Breaking the Dam
Listen to Today's Edition
The far-right Party for Freedom (PVV) made a historic win at the Dutch general election on Wednesday, sending shockwaves throughout the European Union and paving the way for complicated coalition talks, the Associated Press reported.
The party, led by populist veteran politician Geert Wilders, doubled its seats in the lower chamber of parliament, reaching a staggering 37 seats. This makes it the largest party by far in the 150-seat legislature, followed by the left-wing Green-Labor alliance with 25.
The PVV led a successful campaign based on anti-immigration rhetoric. The outgoing government, led by Prime Minister Mark Rutte’s People’s Party for Freedom and Democracy (VVD), had collapsed over disagreements on asylum rules. This made migration the central point of contention in this year’s snap election.
With such a large majority, Wilders might become the Netherlands’ first-ever far-right prime minister. He would be the latest of a series of far-right populists landing the top job among the EU’s member states, after Italy’s Giorgia Meloni last year.
Another core element of his political manifesto was his country’s exit from the European Union – “Nexit” for short. While the Dutch are unlikely to support this proposal, Wilders does not seem to be toning down his Euroskeptic stance, Politico reported.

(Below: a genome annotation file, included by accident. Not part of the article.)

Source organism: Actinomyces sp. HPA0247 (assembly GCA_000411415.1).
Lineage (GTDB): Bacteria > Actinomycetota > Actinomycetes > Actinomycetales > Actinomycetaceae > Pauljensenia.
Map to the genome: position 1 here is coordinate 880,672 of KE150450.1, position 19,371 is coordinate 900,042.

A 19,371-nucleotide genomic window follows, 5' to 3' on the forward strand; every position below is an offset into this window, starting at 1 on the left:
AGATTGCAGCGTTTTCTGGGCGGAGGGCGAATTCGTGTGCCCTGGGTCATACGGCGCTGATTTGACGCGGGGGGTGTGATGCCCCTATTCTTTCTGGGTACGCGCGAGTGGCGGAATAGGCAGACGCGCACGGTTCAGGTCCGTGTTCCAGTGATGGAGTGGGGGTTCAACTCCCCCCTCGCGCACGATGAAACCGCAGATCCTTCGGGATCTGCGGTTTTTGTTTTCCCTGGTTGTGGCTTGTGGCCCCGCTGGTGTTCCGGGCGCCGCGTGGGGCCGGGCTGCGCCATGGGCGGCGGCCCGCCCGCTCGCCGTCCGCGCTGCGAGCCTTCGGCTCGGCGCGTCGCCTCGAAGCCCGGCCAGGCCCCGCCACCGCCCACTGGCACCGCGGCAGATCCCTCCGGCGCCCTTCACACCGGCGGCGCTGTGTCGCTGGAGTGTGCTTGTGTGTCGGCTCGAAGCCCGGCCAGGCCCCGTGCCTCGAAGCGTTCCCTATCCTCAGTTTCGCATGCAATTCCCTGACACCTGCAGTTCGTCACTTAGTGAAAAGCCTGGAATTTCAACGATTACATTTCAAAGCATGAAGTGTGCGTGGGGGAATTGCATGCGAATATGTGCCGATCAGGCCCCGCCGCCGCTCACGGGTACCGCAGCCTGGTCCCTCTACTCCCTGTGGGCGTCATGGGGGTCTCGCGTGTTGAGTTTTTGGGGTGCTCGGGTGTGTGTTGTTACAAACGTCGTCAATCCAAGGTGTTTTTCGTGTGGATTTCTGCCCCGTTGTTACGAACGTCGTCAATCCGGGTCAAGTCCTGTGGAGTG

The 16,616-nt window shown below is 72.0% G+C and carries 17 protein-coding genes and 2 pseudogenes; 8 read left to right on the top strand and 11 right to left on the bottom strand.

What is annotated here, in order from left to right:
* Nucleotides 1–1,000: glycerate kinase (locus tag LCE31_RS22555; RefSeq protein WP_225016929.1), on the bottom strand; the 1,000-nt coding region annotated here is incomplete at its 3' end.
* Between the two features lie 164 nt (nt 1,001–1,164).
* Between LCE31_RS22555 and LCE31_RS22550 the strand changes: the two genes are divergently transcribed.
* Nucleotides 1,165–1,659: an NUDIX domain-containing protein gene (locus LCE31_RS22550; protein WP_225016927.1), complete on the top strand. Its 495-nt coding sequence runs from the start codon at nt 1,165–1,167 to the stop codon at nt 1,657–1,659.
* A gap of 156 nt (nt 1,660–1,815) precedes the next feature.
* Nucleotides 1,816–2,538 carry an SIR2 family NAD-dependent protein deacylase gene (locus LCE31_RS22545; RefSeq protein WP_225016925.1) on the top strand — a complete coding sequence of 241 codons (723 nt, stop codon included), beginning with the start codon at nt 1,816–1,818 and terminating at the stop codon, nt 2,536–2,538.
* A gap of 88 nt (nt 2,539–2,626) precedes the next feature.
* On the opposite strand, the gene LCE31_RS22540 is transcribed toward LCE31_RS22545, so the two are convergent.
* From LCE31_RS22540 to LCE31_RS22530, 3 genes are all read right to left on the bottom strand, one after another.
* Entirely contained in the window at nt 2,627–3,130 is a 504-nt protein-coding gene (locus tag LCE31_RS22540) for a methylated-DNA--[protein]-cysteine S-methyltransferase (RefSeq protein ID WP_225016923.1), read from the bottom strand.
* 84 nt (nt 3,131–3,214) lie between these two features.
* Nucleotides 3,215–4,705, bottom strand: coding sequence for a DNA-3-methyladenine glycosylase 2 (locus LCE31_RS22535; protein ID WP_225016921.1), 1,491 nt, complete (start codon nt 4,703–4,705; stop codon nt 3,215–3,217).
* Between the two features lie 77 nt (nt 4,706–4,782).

Nonetheless, he would still be a head-scratcher for Brussels. Giving another seat to the far-right at the European leaders’ table could tip over the continental bloc and lead to the reversal of key policies, such as military support for Ukraine.
For the moment, it is unclear whether Wilders will manage to form a government under his leadership.
The Dutch electoral system entails near-perfect proportional representation and a fragmented parliament, which makes coalitions difficult to achieve, the Guardian explained.
The VDD and the Green-Labor alliance said they would not work with Wilders. However, Pieter Omtzigt, who founded a new center-right party and was hitherto opposed to ruling with the PVV, now seems to have left the door open to discussion.
An alliance of all centrist parties against the PVV could also be seen as a betrayal of Dutch voters, Politico argued.